Beanpot Preview: This One's For All The Beans

Boston.com

When the smoke cleared Monday night, Boston College and Northeastern University emerged as the teams that would play in the final of the 62nd annual Beanpot tournament - to the surprise of no one.

Going into the opening round, you had two top 10 teams facing off against teams in the 40s (bare in mind there are 59 D1 teams). The games were, for the most part, a formality.

As far as Bruins fans are concerned, this is the matchup to have hoped for. With Matt Grzelcyk (BU) out for the season, NU and BC possess the only B's prospects in Boston. Interestingly, with the arrival of Wiley Sherman at Harvard, next year's Beanpot will feature Bruins draft picks on each team.

While Matt Benning and Ryan Fitzgerald will seek the same prize, the significance of winning could not be more different for each.

Where Eagles Dare

Ryan Fitzgerald's Boston College has laid waste to college hockey this year. At 20-4-3, they're well on their way to a number one seed in the NCAA Tournament. In league play, they've been even better at 12-1-1.

To say BC is a juggernaut would be a bit of an understatement. They're the number one offense in the country. Their defense? Merely fifth. Slackers.

Their high powered offense is fueled by the best line in the nation - Bill Arnold, Kevin Hayes and the crown jewel, Johnny Gaudreau. The trio is fifth, second and first in the country in scoring, respectively.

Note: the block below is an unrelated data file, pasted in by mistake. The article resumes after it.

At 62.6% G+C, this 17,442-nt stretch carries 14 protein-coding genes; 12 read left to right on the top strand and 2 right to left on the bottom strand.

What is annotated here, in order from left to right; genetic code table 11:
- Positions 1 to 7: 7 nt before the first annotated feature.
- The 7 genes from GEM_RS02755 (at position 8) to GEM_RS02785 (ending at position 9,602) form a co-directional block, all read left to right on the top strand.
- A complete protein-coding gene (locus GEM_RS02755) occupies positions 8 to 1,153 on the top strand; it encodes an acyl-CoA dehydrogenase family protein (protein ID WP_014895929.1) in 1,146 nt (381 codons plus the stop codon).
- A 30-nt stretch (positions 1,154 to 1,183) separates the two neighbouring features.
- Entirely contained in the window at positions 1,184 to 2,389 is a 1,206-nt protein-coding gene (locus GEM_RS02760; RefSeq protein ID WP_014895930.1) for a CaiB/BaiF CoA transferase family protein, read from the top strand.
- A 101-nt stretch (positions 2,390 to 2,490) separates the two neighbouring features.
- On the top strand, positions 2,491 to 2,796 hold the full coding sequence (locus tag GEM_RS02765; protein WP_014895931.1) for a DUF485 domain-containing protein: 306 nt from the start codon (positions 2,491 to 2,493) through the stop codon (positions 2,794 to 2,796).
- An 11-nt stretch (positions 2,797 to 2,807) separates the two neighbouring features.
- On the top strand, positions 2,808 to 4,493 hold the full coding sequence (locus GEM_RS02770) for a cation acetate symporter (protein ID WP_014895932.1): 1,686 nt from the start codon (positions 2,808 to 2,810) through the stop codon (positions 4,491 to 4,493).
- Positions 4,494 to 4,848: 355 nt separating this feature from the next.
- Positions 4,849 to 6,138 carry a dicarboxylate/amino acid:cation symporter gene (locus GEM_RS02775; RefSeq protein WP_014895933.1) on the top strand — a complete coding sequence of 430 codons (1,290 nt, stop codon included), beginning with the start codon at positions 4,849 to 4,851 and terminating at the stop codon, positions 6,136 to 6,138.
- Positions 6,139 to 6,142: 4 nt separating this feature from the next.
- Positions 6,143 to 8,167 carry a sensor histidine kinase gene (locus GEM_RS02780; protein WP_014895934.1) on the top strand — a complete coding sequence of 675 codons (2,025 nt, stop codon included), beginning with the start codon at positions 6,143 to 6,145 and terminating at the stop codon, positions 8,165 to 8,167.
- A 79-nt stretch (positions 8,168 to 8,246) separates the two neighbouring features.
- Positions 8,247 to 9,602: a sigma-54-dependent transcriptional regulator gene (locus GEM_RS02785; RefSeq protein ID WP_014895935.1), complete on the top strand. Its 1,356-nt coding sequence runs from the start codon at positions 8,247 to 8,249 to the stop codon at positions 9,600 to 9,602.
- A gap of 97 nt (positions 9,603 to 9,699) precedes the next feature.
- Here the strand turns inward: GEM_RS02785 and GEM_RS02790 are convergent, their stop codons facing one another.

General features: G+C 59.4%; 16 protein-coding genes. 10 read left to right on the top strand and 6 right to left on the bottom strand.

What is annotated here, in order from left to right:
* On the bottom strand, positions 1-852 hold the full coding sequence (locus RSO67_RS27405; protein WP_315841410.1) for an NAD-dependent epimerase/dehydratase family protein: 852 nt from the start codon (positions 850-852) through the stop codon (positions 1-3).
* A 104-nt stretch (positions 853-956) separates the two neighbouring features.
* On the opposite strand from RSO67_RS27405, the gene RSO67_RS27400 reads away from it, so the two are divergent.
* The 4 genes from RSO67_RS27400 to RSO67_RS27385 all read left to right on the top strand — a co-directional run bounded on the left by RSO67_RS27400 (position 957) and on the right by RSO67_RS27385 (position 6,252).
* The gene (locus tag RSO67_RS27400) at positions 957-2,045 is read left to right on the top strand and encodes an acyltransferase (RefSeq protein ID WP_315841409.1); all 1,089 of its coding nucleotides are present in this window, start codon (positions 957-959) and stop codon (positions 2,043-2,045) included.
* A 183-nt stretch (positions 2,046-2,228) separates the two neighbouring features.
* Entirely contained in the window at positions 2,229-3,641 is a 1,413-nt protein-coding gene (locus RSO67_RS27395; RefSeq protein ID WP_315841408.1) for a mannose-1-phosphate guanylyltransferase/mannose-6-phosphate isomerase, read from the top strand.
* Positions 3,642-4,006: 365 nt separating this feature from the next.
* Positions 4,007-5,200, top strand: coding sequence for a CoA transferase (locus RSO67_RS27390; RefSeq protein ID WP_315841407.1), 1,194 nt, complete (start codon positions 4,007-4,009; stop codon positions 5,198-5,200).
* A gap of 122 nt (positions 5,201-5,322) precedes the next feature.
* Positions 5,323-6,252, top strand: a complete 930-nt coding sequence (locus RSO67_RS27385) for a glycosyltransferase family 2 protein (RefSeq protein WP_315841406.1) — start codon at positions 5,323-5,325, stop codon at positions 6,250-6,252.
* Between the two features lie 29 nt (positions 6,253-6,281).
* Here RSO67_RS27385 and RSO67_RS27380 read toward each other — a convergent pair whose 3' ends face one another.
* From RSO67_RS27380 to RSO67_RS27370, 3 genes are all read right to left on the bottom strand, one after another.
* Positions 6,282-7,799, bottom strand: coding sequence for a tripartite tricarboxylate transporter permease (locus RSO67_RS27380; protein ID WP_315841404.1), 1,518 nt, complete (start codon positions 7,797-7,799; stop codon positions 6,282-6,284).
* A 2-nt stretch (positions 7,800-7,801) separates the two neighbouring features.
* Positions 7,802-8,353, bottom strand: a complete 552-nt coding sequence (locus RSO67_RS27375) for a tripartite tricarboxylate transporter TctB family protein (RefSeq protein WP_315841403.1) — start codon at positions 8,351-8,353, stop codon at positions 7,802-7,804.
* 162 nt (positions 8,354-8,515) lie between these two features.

As an aside, if you've never watched Johnny Gaudreau, do whatever you have to see this game. He is the best player in college hockey and it's not even worth entertaining a discussion about it.

Their back end is no less impressive. Steve Santini and Mike Matheson will lead a d-corps aiming to shut down Northeastern's offense. And in goal, draft eligible Thatcher Demko is emerging as a star in the making.

On Monday, BC will seek its fifth straight Beanpot and third over Northeastern in four years. The Eagles have been extremely dominant in the Beanpot of late, and at the TD Garden, as a whole, going 16-1 on Causeway Street since 2010.

Ryan Fitzgerald, meanwhile is a relative newcomer, having only contributed to the win earlier this week. Though BC truely took off when Arnold, Hayes and Gaudreau were united, Fitzgerald has not enjoyed the same success.

After 6-7-13 in his first 13, he's gone 3-6-9 in his last 14. Make no mistake, this hardly qualifies as a slump, but I do think the repositioning of lines isn't a coincidence.

Still, Fitzgerald has put together an impressive rookie season to date. He's BC's best option at secondary scoring, fourth in points and producing at .81 per game.

One With The Underdogs

There were minimal expectations for Northeastern before the season. Picked to finish dead last in Hockey East by coaches and media, no one had any idea they'd enter the Beanpot final eighth in the nation.

Against all odds, Northeastern has strung together a 16-8-3 record thanks to the otherworldly play of goaltender Clay Witt. After emerging from two years as a backup, Witt grabbed the reigns as NU's starting goalie and never let go, posting a .945 save percentage - good for best in the nation.

If you've watched Northeastern this year (as I have extensively), you'll quickly realize how heavily the team relies on him. Northeastern allows 35 shots on goal a game, sixth most in the country. Witt, meanwhile, typically saves 33.86 of those.

If you'd like some more evidence of this, their corsi% is 48.2, which is a bit worse than the New York Islanders. In league play, where the competition has been better, they're even worse at 43.4%, which is basically the Edmonton Oilers.

AND YET - Northeastern currently finds itself tied for second in Hockey East (albeit with Lowell having a game in hand) and in the mix for a NCAA Tournament spot. Witt for Hobey.